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A Simple Oily Small Cap E&P Story

The Properties -

  • Mid continent – Southwest Arkansas. Bonanza (NYSE:BCEI) has 13,000 net acres located in Columbia and Lafayette counties AR, accounting for 70% of their reserve base and a little over half of their production as November 2011. Production comes primarily from Cotton Valley sands, uphole to the Lower Smackover (Brown Dense) we’ve been chatting about as being the target of COG’s and SWN’s next big exploratory tests, and BCEI thinks 5,672 net acres could be prospective for the Brown Dense.
  • Rockies – Colorado. "Over" 62,000 net acres (DJ Basin and North Park Basin) producing from the Niobrara, Codell, J-Sand and Dakota formations. In 2H11 they completed four Niobrara shale horizontals with IPs ranging from 738 to 887 BOEpd and 30 day average rates of just under 500 bopd in the Wattenberg area which is pretty respectable, especially for a smaller firm in the early days of their program.
  • California. It feels like an afterthought, maybe something to monetize down the road, accounting for 3% of reserves and production from legacy oil fields

The Plan – They plan to continue to operate the majority of their production, accelerate development of and production from their bread and butter Cotton Valley play in Arkansas while adding slightly higher risk/higher reward Niobrara drilling and potentially testing the Brown Dense in 2012. That’s straight forward enough.

Management - I have not run across them but their resumes stack up well with some of the recent market entrants of the last few years. They’e been around the block holding upper level positions at a number of public companies (E&Ps and Majors) and many of them have worked together for a long time. President is ex Unocal, ex BRY (which explains the California stuff); 28 years in the business. EVP of Engineering is ex Unocal, ex Nuevo; 29 years. CFO is former CFO of WLL from 2000 to 2005.

Nutshell: BCEI became public in a flurry of E&P IPOs in mid December. It priced at $17 on December 15th and so far we haven’t missed anything as the name is off 26% through the end of the year. To be fair, much of the fall is market and market timing related. Markets were choppy the week they came to market due to the OPEC quota re-alignment and bringing a small cap E&P IPO this time of year is somewhat dicey as managers are thinking status quo and not wanting to grab new names into year end unless they are pointedly cheap and are big enough to be a readily liquid vehicle (as LPI proved to be). I on the other hand like the fact that people took allocations and sold immediately into a bit of market panic.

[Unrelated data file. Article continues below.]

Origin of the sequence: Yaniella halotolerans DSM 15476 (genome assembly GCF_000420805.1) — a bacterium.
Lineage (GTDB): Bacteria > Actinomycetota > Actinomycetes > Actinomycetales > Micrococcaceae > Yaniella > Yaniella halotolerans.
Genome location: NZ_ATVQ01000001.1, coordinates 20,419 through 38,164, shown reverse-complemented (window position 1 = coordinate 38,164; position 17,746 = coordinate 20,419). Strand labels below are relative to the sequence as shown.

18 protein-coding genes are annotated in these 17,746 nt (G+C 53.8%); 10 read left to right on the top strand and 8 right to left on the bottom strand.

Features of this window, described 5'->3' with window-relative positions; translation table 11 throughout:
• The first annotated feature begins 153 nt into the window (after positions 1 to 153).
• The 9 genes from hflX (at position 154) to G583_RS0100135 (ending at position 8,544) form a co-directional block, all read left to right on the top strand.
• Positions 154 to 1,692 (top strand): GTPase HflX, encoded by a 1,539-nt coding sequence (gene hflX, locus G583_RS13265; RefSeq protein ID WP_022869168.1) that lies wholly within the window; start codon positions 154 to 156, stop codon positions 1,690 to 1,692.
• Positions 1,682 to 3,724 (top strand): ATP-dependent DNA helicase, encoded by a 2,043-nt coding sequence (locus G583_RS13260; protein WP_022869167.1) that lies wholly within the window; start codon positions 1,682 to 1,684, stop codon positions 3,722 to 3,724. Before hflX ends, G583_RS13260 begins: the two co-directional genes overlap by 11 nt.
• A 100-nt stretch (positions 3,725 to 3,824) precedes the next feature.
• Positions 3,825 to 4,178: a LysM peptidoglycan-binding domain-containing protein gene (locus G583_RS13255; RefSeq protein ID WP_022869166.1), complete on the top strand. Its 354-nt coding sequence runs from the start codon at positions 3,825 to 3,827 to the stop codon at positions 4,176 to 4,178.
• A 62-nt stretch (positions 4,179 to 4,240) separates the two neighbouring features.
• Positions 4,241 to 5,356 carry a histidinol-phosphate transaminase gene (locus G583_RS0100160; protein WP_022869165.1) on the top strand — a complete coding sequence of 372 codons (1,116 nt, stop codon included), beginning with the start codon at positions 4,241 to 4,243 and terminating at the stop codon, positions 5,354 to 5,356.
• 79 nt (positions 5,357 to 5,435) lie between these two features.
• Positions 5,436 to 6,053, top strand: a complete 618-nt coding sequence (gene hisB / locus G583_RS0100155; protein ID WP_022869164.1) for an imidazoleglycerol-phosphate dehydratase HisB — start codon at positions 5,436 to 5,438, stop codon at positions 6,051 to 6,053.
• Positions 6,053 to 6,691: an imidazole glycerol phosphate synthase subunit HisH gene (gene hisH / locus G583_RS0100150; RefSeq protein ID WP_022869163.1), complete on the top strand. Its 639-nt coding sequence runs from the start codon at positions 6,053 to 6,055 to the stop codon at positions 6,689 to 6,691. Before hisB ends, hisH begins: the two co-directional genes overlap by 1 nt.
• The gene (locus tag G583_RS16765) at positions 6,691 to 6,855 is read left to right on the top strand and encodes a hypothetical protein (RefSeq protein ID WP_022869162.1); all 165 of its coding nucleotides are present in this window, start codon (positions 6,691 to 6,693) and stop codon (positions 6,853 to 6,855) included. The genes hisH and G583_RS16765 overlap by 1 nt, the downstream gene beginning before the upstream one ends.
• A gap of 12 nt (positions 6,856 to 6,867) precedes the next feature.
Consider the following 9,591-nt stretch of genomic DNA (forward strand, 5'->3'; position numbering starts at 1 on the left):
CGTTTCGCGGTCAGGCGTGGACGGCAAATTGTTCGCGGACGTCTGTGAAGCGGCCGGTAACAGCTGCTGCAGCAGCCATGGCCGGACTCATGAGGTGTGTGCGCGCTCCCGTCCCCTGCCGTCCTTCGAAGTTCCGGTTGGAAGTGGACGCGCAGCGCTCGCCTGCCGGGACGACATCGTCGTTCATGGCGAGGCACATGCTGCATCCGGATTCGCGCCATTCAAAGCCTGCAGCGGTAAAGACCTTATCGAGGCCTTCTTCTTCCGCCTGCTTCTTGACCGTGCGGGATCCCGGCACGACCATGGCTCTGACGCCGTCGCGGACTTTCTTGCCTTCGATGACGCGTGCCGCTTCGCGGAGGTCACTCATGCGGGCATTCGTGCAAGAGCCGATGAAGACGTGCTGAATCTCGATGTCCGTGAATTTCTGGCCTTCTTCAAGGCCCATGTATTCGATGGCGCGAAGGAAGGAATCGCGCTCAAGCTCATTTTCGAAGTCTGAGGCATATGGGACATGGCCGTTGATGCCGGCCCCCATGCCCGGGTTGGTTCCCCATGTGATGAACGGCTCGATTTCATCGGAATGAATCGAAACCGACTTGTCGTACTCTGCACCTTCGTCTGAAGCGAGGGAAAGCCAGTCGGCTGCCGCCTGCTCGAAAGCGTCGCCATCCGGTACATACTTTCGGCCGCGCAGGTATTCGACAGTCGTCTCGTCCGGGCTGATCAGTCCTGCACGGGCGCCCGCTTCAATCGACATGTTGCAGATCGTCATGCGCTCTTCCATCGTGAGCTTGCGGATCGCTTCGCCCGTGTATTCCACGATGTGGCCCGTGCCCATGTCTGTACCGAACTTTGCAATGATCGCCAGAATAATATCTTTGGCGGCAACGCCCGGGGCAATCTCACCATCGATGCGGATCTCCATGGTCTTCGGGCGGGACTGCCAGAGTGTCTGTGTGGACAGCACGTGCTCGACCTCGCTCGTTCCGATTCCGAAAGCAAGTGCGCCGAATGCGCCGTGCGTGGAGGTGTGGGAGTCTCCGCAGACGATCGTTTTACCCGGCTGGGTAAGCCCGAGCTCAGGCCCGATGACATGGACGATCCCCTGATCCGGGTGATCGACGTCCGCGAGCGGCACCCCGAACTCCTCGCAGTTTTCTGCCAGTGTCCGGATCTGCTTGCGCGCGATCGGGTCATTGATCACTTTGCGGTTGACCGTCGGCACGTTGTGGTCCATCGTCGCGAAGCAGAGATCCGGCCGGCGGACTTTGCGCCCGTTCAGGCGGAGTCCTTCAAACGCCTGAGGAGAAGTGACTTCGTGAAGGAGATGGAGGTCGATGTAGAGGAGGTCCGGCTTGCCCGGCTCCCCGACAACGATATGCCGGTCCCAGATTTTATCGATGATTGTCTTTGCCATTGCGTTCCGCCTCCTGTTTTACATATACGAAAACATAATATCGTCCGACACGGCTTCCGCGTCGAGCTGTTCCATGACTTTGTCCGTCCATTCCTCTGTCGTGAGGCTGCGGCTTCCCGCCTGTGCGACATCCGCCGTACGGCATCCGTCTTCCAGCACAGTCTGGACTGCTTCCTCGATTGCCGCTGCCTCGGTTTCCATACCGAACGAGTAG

Following the deal, Bonanza has no debt and nearly $260 mm in available liquidity. Barring thoughts of acquisitions that are bigger than just bolt-ons they should have enough cash flow (probably on the order of > $85 mm next year) to forestall the need for a secondary offering until late 2012 or early 2013, based on their $250 mm 2012 budget. On a trailing cash flow basis they are not cheap, trading at about 8x TEV / 2011 extrapolated full year EBITDA but that’s to be expected of small, rapidly growing and oilier than not E&Ps. However, it is cheap based on even the stale proved reserves estimate of 2010, trading at only $14.90 per barrel in the ground, and will certainly be trading well below that level (which I see as a very cheap valuation) when proved reserves for 2011 are released.

Similarly, on a value per flowing barrel they appear cheap. On a $100,000 per flowing barrel basis the name would be worth closer to $15.50 per share based on November 2011 production levels. It will be interesting to see what sort of guidance, if any, management puts out for 2012 volumes. Given the 54% bump in their 2012 budget and the sharp ramp in production into year end 2011, 60%+ unit volume growth would seem to be attainable, but that’s very back of the envelope at this point and I haven’t modeled it out completely yet.

In short, I like what I see, and my sense is that with oil prices hovering near $100 per barrel through most of 2012 the Street will wake up to this small, oily, rapidly growing, falling cost name with the turn of the calendar. Should one of the big offset operators score with the Brown Dense then that would probably wake up the Street here as well.

Source: Bonanza Creek Energy: A New Oily Small Cap Player With A Brown Dense Twist